Our Latest Project in Plateaux State

Our Latest Project in Plateaux State

Equal Rights School

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Welcome to Equal Rights School

Equal Rights Secondary School is a Catholic school located in Plateau State, Nigeria. It was established in 1998. The school roll is currently 175 students comprising 93 girls and 82 boys, of age between 11 and 18 years. The student population is made up of different Christian denominations and Muslims.

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The 2 existing wells

The two major challenges faced by the school are water and sanitation. The school currently has two open wells. However, these are not adequate to meet the needs of the school all year round. During the Dry Season there is water rationing by one of the wells being locked to allow it to fill up. The other well is used until it runs dry and is then locked to allow it to recharge and the other is unlocked and used. So there is constant switching between the two wells to ensure the availability of some water throughout the year.

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Existing Sanitation facilities

The school also has three pit latrines shared by students, staff and their families.

The boys have no bathrooms or latrines. They shower in a room of a partially completed building. They walk down to the school to use the latrines or go into the open field to defecate at night. The students are afraid to use the school pit latrines which they deem unsafe preferring to use open fields.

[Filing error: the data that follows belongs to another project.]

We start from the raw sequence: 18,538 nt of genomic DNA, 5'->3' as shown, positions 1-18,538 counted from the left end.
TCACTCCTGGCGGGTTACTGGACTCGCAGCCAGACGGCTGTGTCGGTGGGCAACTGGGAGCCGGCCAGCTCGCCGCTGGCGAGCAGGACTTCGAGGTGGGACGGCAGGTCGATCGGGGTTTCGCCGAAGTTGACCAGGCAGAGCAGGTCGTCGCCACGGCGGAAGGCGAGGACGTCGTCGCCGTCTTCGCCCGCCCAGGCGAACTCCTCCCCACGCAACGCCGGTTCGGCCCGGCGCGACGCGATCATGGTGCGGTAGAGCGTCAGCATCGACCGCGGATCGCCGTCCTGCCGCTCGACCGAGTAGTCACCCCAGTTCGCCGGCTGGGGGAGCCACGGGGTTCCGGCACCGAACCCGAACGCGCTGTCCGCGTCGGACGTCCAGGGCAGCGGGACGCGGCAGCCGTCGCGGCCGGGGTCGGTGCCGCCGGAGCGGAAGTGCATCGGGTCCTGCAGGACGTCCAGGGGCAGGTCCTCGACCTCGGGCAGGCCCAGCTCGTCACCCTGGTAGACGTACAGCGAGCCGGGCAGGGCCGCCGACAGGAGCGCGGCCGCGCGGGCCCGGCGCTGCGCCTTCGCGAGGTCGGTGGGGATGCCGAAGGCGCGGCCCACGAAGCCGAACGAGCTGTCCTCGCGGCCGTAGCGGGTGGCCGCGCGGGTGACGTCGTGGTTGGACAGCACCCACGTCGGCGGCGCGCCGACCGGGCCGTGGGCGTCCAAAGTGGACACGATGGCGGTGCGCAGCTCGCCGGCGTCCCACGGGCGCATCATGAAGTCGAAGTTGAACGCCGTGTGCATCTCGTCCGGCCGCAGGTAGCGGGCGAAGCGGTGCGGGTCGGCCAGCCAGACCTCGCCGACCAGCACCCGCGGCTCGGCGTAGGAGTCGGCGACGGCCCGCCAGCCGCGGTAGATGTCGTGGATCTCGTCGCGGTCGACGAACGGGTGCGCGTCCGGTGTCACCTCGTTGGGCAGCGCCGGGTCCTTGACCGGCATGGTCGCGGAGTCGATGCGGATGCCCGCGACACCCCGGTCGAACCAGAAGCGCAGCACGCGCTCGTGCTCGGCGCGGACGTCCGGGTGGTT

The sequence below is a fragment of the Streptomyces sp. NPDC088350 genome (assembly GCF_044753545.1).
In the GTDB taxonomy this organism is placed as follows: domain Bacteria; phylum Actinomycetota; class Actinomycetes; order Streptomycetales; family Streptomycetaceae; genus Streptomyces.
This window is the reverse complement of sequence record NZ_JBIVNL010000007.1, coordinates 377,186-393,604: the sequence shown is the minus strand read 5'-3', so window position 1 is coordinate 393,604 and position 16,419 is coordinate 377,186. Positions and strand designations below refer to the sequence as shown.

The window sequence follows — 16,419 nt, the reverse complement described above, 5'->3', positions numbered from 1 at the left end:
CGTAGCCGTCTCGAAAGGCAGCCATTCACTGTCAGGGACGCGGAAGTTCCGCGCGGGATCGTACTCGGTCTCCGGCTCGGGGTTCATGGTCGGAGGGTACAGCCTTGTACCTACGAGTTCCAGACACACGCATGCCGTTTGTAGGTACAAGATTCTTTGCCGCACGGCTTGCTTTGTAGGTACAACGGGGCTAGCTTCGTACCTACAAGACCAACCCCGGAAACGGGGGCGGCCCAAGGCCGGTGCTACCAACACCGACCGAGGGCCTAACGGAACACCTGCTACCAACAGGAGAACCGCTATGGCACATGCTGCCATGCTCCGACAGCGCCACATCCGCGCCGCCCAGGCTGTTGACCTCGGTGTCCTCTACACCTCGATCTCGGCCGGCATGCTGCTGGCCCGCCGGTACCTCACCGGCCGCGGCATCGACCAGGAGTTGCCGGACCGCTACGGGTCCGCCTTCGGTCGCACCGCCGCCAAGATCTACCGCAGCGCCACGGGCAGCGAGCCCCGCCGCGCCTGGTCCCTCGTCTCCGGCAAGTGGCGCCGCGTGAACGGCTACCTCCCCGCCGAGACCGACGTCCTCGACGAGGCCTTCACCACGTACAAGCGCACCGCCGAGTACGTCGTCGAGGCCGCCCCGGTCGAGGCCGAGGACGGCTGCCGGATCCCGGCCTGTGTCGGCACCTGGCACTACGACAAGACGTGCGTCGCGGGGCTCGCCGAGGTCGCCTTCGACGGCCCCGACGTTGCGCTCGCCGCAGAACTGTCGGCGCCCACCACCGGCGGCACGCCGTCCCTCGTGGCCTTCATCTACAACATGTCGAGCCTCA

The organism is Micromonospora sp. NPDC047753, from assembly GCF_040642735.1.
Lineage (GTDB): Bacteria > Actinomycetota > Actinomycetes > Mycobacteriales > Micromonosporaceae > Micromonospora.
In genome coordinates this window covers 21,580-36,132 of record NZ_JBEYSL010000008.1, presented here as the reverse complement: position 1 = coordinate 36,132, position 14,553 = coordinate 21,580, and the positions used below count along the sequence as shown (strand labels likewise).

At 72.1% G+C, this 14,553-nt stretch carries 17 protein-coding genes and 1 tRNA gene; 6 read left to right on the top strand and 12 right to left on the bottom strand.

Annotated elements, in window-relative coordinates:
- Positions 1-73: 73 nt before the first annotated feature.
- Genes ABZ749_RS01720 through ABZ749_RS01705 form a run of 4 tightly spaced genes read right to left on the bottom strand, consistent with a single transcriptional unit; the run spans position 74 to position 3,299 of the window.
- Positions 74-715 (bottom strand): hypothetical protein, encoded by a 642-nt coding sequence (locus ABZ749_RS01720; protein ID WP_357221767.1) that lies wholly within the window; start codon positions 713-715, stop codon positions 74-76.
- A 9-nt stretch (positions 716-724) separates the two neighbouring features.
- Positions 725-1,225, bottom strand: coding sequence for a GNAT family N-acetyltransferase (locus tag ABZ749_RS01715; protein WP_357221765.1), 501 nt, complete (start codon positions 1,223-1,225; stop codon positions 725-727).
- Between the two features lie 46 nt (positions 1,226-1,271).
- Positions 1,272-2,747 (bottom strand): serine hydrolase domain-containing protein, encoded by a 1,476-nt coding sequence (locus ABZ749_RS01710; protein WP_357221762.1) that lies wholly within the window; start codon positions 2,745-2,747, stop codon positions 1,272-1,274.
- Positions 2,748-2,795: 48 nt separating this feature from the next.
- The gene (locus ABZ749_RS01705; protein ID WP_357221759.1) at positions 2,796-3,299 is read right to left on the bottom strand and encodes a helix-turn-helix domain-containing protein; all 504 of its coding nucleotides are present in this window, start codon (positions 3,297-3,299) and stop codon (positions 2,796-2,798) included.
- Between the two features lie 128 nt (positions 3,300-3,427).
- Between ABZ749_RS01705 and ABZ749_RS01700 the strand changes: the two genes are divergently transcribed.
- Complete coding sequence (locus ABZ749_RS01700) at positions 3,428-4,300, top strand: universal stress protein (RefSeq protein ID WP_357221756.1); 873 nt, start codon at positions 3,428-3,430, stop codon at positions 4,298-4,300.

The girls have only one bathroom. They have no latrines in their dormitories so they, like the boys walk down to the main school building to use the latrines or else they use fields adjoining their dormitories

The Project

A Water and Sanitation Project was carried out at the school.

The project comprised:

  • Water Sanitation and Hygiene (WASH) Education Workshop to teach the children the importance of good basic sanitation and hygiene practices.
  • The construction of a borehole to provide constant plentiful supply of water to the School.
  • The construction of 4 Ventilated Improved Pit (VIP) latrines

This £5,609 cost of the Project was funded entirely by Good TASTE Fair Trade Shop, Sheffield from its profit from 2016 Trading. 

WASH (WAter, Sanitation & Hygiene) Education Workshop

Doris Samuel (Health and Sanitation Officer) and Tim Danchal (Team Coordinator) were met on arrival at the school by Sister Christie. Doris and Tim were there on a previously arranged visit for the delivery of WASH Education Workshop prior to the start of the construction of one borehole and the 4 latrines.

Human behaviour cannot change without an external source triggering the change. In this context the triggering is done by getting the students to realise the effects of open defecation and water borne diseases to their health and environment.